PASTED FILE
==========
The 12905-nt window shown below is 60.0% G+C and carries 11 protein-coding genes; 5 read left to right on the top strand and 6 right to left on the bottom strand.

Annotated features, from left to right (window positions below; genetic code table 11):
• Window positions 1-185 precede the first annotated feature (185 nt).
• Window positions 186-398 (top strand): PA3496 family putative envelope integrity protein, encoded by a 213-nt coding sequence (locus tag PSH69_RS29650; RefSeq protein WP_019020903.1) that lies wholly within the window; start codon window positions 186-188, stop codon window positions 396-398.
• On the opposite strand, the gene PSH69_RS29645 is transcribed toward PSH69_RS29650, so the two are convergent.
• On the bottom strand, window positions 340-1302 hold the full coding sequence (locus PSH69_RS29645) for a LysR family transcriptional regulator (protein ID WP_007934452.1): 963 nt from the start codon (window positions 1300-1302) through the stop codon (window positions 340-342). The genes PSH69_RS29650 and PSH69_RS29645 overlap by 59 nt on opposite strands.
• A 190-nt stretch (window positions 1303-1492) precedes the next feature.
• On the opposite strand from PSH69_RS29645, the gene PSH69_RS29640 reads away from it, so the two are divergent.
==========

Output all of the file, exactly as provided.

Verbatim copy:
The 12905-nt window shown below is 60.0% G+C and carries 11 protein-coding genes; 5 read left to right on the top strand and 6 right to left on the bottom strand.

Annotated features, from left to right (window positions below; genetic code table 11):
• Window positions 1-185 precede the first annotated feature (185 nt).
• Window positions 186-398 (top strand): PA3496 family putative envelope integrity protein, encoded by a 213-nt coding sequence (locus tag PSH69_RS29650; RefSeq protein WP_019020903.1) that lies wholly within the window; start codon window positions 186-188, stop codon window positions 396-398.
• On the opposite strand, the gene PSH69_RS29645 is transcribed toward PSH69_RS29650, so the two are convergent.
• On the bottom strand, window positions 340-1302 hold the full coding sequence (locus PSH69_RS29645) for a LysR family transcriptional regulator (protein ID WP_007934452.1): 963 nt from the start codon (window positions 1300-1302) through the stop codon (window positions 340-342). The genes PSH69_RS29650 and PSH69_RS29645 overlap by 59 nt on opposite strands.
• A 190-nt stretch (window positions 1303-1492) precedes the next feature.
• On the opposite strand from PSH69_RS29645, the gene PSH69_RS29640 reads away from it, so the two are divergent.